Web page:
4. Alek27

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    The more you know the less you understand, sounds familiar to me :slight_smile:
    I think you should keep researching, if you really need to find a good term to describe yourself. But is it really necessary if you feel ok as a female? What is not ok for you with being a woman? And why does it feel bad when someone thinks you're a man? Maybe you just need another form of expressing your femininity? You mentioned make-up obsession and long hair... Have you ever tried wearing make-up with short hair? Nobody would misgender you then I guess. And you know, friends are just friends, norms are just norms, and interests are just interests - you can be who you are, like who you like, do what you like to do, and that's totally fine.
    And for me it also sounds like nonbinary, have you consider this one yet?
     
  5. Mihael

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    Seems rather on the masculine side to me...
     
  6. Mihael

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    My two cents : pronouns are just pronouns, they’re not the same as who you are. I’m also not exactly moved by being called a she. Nor did I feel like being called a he appealed to me before I went through the hell of being pressured to “be female” whatever the hell it means to people and however the hell they make the mental jump from vagina to all the stereotypes (yes, stereotypes promoted by the political left, such as women “stciking together” or being connected by whatever experiences those people see fit - are still stereotypes, also “obivious” and apparently “scientific” or “hormonal” so called “truths” don’t hold for everyone). It’s also not about being okay identifying as female. On the surface, you might be, but in practice? You have stated yourself that it wasn’t always obvious to you that you are female and that you don’t exactly find yourself in the description as “a female”.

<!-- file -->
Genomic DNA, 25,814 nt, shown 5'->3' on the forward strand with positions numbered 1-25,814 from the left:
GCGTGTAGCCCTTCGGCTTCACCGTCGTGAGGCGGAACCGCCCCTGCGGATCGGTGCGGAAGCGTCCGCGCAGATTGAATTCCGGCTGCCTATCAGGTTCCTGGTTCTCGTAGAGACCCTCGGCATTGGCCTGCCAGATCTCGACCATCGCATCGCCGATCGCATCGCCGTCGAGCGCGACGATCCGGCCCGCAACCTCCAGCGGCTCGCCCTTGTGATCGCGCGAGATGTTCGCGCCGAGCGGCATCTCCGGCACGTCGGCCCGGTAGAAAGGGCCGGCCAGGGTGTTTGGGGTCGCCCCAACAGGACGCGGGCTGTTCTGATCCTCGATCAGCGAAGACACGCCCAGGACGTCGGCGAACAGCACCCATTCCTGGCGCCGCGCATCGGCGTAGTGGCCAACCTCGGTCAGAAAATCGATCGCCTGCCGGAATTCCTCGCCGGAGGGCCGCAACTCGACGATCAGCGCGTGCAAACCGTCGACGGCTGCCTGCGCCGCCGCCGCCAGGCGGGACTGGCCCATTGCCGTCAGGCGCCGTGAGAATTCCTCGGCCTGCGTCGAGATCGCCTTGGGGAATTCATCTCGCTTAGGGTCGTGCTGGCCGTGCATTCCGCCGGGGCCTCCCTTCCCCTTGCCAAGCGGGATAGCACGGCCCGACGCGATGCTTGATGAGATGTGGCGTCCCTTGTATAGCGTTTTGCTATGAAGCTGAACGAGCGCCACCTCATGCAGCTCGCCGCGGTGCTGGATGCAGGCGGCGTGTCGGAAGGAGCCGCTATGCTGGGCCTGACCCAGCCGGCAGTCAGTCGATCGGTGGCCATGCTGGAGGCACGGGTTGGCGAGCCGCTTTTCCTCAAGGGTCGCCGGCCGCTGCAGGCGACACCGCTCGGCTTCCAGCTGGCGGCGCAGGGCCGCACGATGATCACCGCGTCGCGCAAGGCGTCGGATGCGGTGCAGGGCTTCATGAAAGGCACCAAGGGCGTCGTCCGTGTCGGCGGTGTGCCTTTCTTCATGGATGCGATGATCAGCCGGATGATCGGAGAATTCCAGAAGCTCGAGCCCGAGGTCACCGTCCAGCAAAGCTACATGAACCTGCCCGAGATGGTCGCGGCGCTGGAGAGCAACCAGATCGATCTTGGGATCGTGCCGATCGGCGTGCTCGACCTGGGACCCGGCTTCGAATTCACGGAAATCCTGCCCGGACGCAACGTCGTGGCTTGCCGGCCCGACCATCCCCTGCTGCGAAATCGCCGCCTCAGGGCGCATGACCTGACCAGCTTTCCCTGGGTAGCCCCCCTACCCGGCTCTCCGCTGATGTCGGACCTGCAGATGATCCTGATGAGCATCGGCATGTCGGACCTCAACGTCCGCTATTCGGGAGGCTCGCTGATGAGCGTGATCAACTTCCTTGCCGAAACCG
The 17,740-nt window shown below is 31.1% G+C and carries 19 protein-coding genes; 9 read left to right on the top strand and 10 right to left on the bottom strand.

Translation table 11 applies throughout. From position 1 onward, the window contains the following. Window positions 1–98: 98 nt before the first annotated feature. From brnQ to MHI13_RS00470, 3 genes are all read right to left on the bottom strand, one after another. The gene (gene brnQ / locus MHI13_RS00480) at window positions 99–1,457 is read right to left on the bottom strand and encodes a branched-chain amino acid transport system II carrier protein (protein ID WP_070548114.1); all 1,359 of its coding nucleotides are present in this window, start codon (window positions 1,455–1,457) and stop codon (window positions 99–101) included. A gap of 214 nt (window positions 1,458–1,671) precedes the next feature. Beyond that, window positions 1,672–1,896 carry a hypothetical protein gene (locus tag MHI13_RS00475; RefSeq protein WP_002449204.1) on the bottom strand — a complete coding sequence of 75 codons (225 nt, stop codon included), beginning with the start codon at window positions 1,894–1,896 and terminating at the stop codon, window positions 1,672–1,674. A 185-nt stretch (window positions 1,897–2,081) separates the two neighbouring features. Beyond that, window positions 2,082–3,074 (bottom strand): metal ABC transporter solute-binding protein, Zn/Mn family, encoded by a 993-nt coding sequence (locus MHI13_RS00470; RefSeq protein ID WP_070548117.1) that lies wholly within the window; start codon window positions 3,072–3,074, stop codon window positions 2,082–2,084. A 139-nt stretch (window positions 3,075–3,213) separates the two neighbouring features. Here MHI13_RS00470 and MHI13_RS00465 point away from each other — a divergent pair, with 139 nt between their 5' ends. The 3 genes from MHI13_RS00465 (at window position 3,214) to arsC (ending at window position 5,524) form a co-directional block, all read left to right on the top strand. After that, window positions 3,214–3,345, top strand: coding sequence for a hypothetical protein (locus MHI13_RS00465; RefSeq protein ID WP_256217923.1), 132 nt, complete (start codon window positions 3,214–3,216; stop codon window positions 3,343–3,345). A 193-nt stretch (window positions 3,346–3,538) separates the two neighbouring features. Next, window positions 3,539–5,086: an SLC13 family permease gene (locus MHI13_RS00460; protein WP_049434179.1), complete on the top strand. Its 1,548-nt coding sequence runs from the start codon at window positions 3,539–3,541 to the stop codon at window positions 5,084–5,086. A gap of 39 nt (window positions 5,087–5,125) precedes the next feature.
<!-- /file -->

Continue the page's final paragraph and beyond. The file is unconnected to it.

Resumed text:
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  7. IvorySun

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    I'm 40 years old and have spent my life being told how to be female. I had a father who was... a butt. I'll leave it at that. But his intent in life was to get me married off and as far as he was concerned I was a complete failure if I wasn't married and popping out babies. Anyway, I went to all girl schools and was taught how to "be a girl." So now at this point I feel like I am at war with myself. I don't feel like anything, but both at the same time, if that makes any sense at all. But because of my upbringing, I get distraught if someone calls me anything but "she/her."
     
  8. Mihael

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    Idk, to me it does make sense.

    And that’s normal for trans folks too. Years of certain experience have impact on us. Same goes with gender stereotypes for many trans people, society taught them how to act feminine or masculine, accoriding to their assigned gender, so later they are less stereotypical in behaviour as the gender they identify as. (A trans man would be a somewhat androgynous man, less typical than your average guy, for example, even though he feels as masculine as your average man)
     
  9. Jakebusman

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    I don't act my assigned gender at all